Notorious troll and hacker Weev has conviction overturned

Filed Under: Featured, Law & order

Photo of 'Weev'Weev is free.

On Friday, the Third US Circuit Court of Appeals reversed and vacated the conviction of internet troll and hacker Andrew "Weev" Auernheimer on grounds that surprised nobody: namely, venue.

Weev was serving a sentence of 41 months after being found guilty in 2013 of violating the Computer Fraud and Abuse Act (CFAA).

On 19 March 2013, Weev, then 27 years old, was sentenced to 41 months in prison for the federal crimes of obtaining the email addresses of some 114,000 iPad users from AT&T's publicly accessible website and disclosing them to a Gawker reporter.

Auernheimer, who spent most of his sentence in solitary confinement, and co-conspirator Daniel Spitler, had found a security hole in AT&T's servers in 2010. Gawker subsequently published the email addresses in redacted form.

Auernheimer was convicted of a felony under the CFAA for conspiracy to access AT&T's servers against the company's will.

Auernheimer's lawyers filed multiple appeals of his conviction, the most recent being in March 2014.

Now, his conviction has been overturned without the courts having to deal with the sticky subject of the CFAA.

It's not that the court doesn't recognize the importance of the issues raised by Weev's lawyers during multiple appeals, the circuit judges wrote in their opinion.

It's just that the question of venue is large enough that they didn't need to address those issues:

Although this appeal raises a number of complex and novel issues that are of great public importance in our increasingly interconnected age, we find it necessary to reach only one that has been fundamental since our country’s founding: venue. The proper place of colonial trials was so important to the founding generation that it was listed as a grievance in the Declaration of Independence.

Assistant US Attorney Glenn Moramarco had maintained that New Jersey was a suitable venue under the law because there are 4,500 New Jersey residents whose emails were identified in the iPad address breach and that "there is jurisdiction throughout the United States because [Auernheimer] chose to have victims in every state."

However, the appeals court pointed out in Friday's decision to overturn his conviction, Weev was charged with violating elements of the CFAA, but none of the crucial actions that fell under the CFAA took place in New Jersey.

The CFAA specifies intentional access of a computer without authorization or exceeding authorized access in order to obtain information from any protected computer.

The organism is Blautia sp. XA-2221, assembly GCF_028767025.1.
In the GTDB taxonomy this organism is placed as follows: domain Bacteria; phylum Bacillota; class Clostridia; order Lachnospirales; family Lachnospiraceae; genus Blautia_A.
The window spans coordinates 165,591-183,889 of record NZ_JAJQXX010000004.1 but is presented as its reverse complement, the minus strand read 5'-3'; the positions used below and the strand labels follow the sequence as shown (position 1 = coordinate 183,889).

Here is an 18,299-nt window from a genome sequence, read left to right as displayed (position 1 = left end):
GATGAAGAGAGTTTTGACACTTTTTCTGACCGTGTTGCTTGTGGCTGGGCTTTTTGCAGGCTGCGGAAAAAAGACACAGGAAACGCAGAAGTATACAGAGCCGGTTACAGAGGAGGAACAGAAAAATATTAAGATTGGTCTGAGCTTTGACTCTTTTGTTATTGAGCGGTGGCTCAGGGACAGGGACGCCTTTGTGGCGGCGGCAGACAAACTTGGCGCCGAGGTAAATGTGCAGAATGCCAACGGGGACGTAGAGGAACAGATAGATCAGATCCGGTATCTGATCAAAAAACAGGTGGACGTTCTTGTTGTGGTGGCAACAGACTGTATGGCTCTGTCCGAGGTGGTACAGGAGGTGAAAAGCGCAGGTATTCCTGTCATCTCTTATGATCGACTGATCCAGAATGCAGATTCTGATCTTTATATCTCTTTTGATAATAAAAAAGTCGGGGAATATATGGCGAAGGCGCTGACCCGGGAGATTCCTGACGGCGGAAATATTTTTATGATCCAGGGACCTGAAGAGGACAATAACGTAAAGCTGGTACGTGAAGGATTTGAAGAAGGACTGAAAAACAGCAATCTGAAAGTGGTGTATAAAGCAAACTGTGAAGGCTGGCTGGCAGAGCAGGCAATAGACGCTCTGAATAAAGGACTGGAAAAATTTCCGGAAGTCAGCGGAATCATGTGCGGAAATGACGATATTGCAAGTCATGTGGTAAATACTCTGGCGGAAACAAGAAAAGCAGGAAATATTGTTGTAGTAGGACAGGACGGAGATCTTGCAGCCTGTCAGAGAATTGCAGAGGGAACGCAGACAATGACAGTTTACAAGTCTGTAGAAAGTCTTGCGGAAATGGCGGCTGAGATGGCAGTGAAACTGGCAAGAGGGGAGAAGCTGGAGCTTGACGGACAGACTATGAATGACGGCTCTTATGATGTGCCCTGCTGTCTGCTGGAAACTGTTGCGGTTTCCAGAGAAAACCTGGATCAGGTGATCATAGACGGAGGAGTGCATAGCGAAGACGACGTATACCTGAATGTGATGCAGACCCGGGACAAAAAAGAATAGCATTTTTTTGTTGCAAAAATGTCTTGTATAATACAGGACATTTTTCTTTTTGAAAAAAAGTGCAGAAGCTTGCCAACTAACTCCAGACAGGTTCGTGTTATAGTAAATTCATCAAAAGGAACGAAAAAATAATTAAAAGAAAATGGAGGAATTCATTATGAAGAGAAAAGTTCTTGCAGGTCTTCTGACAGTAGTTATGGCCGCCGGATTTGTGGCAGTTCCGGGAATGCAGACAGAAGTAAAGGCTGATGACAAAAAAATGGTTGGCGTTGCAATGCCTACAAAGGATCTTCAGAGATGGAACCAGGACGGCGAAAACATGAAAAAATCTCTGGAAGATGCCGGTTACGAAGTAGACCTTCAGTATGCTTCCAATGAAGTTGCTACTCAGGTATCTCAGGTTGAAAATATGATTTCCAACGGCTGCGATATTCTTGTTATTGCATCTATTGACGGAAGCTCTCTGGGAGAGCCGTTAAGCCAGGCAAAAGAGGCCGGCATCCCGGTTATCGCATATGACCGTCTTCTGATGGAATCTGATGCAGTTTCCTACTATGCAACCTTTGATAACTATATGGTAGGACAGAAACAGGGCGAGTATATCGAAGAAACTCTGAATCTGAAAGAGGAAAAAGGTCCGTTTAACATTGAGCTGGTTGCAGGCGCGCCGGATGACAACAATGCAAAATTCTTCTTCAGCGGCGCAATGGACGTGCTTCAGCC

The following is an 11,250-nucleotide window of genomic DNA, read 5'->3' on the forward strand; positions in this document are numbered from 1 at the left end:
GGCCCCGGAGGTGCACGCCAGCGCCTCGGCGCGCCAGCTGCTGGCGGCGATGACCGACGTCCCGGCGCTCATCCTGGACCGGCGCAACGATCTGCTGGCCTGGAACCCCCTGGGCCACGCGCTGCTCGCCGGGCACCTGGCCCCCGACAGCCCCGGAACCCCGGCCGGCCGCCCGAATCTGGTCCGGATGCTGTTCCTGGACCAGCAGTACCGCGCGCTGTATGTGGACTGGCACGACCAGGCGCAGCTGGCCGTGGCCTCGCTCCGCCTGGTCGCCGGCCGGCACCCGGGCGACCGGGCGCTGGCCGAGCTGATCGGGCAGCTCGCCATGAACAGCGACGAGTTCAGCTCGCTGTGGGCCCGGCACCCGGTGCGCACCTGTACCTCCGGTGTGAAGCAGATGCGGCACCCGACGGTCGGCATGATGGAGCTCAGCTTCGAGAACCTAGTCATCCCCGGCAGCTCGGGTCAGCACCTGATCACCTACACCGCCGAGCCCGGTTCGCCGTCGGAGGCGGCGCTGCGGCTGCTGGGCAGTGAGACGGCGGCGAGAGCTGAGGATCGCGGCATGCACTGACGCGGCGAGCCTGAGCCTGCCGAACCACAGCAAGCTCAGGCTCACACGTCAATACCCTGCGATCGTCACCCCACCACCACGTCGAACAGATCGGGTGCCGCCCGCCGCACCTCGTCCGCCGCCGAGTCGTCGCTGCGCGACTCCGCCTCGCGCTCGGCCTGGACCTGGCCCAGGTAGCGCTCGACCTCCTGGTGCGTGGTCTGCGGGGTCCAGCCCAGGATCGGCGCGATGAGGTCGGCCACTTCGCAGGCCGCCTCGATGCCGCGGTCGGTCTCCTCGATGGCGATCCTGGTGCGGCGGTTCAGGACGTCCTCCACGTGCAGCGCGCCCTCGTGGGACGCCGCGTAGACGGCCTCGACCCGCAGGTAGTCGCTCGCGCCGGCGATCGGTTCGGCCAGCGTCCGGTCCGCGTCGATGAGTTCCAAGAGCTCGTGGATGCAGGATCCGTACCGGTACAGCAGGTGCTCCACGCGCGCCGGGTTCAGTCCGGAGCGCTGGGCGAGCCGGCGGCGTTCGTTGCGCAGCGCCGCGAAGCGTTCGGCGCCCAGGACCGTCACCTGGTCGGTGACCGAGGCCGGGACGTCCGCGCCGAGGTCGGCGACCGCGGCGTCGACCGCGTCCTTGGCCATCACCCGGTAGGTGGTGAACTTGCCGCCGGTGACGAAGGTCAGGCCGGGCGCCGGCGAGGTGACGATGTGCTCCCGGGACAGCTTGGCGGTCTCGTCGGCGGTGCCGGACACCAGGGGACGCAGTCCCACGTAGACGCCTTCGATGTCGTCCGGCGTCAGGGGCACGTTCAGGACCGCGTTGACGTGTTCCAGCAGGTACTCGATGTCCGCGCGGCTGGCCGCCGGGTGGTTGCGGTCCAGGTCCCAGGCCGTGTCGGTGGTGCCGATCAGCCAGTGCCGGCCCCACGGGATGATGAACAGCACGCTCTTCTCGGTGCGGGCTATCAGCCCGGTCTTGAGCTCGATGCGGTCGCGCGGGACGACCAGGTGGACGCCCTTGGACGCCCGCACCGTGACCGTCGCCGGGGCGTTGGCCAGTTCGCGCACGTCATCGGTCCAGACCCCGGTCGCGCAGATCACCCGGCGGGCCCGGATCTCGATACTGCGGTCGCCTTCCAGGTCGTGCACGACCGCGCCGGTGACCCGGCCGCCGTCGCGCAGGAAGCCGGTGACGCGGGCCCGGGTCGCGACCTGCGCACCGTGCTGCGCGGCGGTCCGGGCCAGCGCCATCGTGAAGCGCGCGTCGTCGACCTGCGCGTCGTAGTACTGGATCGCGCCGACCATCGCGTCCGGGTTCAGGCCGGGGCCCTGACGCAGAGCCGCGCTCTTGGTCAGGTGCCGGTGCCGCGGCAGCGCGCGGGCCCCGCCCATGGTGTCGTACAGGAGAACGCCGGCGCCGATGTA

Spitler and Weev accessed servers in Dallas, Texas and Atlanta, Georgia, and they did so while Spitler lived in San Francisco, California and Weev in Fayetteville, Arkansas. In other words, none of the action happened in New Jersey.

Regardless of the court's focus on venue, though, the judges were clearly skeptical of the hacking charges, as noted on Twitter by EFF lawyer Kurt Opsahl:

Weev, licensed under Creative CommonsKnown as a security researcher to some, to others as a guy who did the e-equivalent of walk down a public street and write down street addresses, and to almost everybody as an internet troll, Weev had become a poster boy for prosecutorial overreach and a case study for what's wrong with the vagueness of the law used to convict him.

The CFAA was also used against internet activist and innovator Aaron Swartz, who apparently committed suicide while facing charges.

In July 2013, the Electronic Frontier Foundation (EFF) filed an appeal on the basis that Auernheimer didn't violate the CFAA, since visiting an unprotected, public webpage isn't "unauthorized access".

As it is, the CFAA doesn't clearly define what, exactly, unauthorized access is, critics have charged.

As the EFF's Marcia Hoffman has written, prosecutors have taken advantage of that murkiness:

Creative prosecutors have taken advantage of this confusion to craft criminal charges that aren't really about hacking a computer but instead target other behavior the prosecutors don't like.

Beyond that, the EFF said in its brief, AT&T hadn't even secured the email addresses, so there's no way to say that the hackers didn't have the "authorization" to which the CFAA so hazily refers:

AT&T chose not to employ passwords or any other protective measures to control access to the email addresses of its customers. It is irrelevant that AT&T subjectively wished that outsiders would not stumble across the data or that Auernheimer hyperbolically characterized the access as "theft." The company configured its servers to make the information available to everyone and thereby authorized the general public to view the information. Accessing the email addresses through AT&T's public website was authorized under the CFAA and therefore was not a crime.

Though this point wasn't what ultimately decided the overturning of Weev's conviction, the court evidently agreed with the EFF's logic.